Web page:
Northern Illinois Huskies Put An End To Purdue’s Rob Henry Era
It lasted all of four weeks, 29 minutes and 25 seconds, but the Rob Henry era of the 2013 Purdue Boilermaker season is over. While not official, it is a safe bet that Henry will no longer see action under center after the Northern Illinois Huskies throttled Henry and the Purdue offense on their way to a 55-24 victory.
Henry was able to lead the Boilermakers to an early 7-3 lead, but his inability to move the offense down the field — an issue he has had all season — cost Purdue any chance of beating the Huskies. By the time Purdue head coach Darrell Hazell pulled Henry, the Huskies led the Boilermakers 27-7.
Anyone who has watched a Purdue football game this season can attest to Henry being unable to push the offense down field and cap off the drive with any kind of score. In the first four games, Henry scored a total of five touchdowns, three passing and two rushing, with all three of his passing touchdowns coming against Notre Dame.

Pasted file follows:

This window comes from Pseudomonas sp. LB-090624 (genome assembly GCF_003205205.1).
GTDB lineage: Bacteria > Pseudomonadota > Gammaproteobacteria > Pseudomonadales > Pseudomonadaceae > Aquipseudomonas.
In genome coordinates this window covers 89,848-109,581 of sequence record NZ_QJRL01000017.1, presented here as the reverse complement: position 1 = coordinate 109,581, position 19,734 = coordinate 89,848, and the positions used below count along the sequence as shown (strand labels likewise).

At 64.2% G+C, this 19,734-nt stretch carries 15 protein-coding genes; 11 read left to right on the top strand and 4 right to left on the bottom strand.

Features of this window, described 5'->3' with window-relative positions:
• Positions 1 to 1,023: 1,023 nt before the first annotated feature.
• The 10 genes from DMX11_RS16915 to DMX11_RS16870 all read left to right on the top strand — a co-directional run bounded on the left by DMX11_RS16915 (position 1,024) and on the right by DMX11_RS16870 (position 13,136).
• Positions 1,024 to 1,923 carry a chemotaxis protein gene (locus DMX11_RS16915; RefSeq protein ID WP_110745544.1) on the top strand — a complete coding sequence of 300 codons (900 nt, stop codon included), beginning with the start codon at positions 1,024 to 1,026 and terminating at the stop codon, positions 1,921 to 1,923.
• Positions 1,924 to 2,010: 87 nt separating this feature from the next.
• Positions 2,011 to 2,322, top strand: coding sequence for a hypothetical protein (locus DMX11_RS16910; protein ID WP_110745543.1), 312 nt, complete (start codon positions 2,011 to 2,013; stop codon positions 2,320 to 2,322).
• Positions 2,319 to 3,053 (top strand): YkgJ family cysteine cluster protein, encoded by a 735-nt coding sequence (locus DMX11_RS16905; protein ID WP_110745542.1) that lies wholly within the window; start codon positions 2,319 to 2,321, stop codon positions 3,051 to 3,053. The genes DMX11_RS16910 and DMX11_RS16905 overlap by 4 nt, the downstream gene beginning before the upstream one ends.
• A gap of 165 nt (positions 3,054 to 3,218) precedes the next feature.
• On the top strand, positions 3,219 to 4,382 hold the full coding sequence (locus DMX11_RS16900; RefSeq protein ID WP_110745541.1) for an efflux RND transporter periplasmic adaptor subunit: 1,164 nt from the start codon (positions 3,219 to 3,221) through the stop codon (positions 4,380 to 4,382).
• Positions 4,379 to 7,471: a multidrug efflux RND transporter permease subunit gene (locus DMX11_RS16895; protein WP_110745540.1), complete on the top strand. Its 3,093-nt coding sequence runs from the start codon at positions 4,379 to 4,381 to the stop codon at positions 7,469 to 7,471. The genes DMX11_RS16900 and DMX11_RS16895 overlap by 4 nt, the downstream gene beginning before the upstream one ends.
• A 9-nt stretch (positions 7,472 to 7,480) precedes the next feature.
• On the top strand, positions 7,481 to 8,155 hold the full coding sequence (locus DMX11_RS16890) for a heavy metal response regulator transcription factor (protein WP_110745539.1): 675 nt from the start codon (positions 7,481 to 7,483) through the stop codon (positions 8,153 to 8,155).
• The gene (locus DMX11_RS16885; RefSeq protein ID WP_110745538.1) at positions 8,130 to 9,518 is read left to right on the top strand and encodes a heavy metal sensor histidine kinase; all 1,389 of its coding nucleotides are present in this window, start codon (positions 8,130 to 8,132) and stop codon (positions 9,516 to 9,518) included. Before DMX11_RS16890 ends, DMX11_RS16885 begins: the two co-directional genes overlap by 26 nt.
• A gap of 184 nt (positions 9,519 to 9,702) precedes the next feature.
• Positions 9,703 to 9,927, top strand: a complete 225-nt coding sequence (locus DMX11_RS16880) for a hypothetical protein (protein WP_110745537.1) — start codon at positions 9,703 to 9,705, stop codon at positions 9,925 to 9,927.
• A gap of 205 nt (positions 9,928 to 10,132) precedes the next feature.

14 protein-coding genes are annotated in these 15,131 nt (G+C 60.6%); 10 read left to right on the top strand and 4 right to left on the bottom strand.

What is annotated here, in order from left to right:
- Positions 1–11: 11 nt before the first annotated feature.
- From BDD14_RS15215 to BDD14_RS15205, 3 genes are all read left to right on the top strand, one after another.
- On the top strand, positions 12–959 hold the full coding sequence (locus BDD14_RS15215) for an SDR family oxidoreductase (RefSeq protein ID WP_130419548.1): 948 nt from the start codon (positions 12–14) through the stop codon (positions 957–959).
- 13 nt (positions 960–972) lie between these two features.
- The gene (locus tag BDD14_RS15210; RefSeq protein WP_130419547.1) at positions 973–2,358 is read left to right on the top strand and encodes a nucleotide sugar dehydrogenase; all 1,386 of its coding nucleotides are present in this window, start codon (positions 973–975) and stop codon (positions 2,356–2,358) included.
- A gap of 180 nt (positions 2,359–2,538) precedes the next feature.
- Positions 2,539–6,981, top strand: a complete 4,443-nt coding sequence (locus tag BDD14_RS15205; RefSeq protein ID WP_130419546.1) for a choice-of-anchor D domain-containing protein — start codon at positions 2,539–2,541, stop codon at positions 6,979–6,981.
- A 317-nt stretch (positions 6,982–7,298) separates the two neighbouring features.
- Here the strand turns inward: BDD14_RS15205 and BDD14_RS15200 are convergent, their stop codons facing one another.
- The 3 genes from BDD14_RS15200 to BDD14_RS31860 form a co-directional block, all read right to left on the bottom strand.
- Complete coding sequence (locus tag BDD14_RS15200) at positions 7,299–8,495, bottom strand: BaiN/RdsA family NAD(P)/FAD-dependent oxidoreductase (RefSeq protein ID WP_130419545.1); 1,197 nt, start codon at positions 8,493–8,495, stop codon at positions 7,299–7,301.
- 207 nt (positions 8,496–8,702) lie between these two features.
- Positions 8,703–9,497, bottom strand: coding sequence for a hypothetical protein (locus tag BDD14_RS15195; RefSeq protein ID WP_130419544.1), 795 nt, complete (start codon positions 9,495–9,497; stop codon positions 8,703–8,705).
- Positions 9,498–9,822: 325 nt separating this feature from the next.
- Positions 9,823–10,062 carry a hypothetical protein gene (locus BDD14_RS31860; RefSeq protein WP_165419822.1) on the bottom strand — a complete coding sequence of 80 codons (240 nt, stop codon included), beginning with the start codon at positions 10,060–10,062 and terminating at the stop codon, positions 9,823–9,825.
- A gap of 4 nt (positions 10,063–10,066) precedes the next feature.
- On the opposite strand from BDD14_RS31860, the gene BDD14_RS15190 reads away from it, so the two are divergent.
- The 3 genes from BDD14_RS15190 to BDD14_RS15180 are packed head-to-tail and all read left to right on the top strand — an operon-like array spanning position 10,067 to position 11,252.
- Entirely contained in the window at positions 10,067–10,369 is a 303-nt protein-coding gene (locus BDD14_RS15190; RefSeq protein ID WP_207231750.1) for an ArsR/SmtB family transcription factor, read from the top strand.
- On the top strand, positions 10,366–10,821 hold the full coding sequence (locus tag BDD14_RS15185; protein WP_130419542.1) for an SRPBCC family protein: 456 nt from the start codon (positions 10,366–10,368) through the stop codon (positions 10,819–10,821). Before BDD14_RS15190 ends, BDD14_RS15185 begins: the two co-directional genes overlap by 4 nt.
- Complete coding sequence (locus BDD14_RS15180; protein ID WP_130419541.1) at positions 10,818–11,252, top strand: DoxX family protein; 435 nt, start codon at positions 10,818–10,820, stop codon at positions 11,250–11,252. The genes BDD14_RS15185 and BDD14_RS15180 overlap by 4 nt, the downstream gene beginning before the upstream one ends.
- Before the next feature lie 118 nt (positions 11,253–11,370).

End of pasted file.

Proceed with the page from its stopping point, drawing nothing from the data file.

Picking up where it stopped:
The Huskies’ defense was able to hold Henry to 130 yards passing, one touchdown and two interceptions, and were leading 27-7 when true freshman Danny Etling entered the game. Etling immediately led the Boilermakers 23 yards, in 35 seconds, to set up a Paul Griggs’ 47-yard field goal to end the first half.
Etling played the entire second half, finishing 19-of-39 for 241 yards, two touchdowns and two interceptions. It was an impressive half for the true freshman’s first collegiate game. Etling also became the first true freshman to play under center at Purdue since Sean Robinson in 2010.
It would be tough to argue that Henry should see anymore playing time under center for the rest of the season. By Hazell playing Etling, that means he can no longer redshirt the freshman, so there is no point in benching the freshman either. It was a move that has been debated since the offseason, and Hazell can’t undo what he did. But Henry could still show value at wide receiver, a position he played last season, and provide veteran guidance, not only to the team, but to Etling.
It’s been a rough season for Purdue fans, one that no one truly saw coming, but pulling Henry was the best decision Hazell has made all year. Giving Etling a chance to learn, without the stress of having to win week after week, will be a good thing for the future of Purdue football. Henry gave five years to Purdue and his glory time has come to an end.